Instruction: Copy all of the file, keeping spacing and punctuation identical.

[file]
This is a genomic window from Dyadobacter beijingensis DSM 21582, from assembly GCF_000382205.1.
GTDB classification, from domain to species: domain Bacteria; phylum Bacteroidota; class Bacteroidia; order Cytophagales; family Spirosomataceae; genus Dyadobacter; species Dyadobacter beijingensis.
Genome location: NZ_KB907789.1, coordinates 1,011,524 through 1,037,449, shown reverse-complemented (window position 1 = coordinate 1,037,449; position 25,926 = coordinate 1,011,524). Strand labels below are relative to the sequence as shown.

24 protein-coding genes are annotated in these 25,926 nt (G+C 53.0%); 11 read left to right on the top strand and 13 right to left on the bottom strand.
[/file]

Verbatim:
This is a genomic window from Dyadobacter beijingensis DSM 21582, from assembly GCF_000382205.1.
GTDB classification, from domain to species: domain Bacteria; phylum Bacteroidota; class Bacteroidia; order Cytophagales; family Spirosomataceae; genus Dyadobacter; species Dyadobacter beijingensis.
Genome location: NZ_KB907789.1, coordinates 1,011,524 through 1,037,449, shown reverse-complemented (window position 1 = coordinate 1,037,449; position 25,926 = coordinate 1,011,524). Strand labels below are relative to the sequence as shown.

24 protein-coding genes are annotated in these 25,926 nt (G+C 53.0%); 11 read left to right on the top strand and 13 right to left on the bottom strand.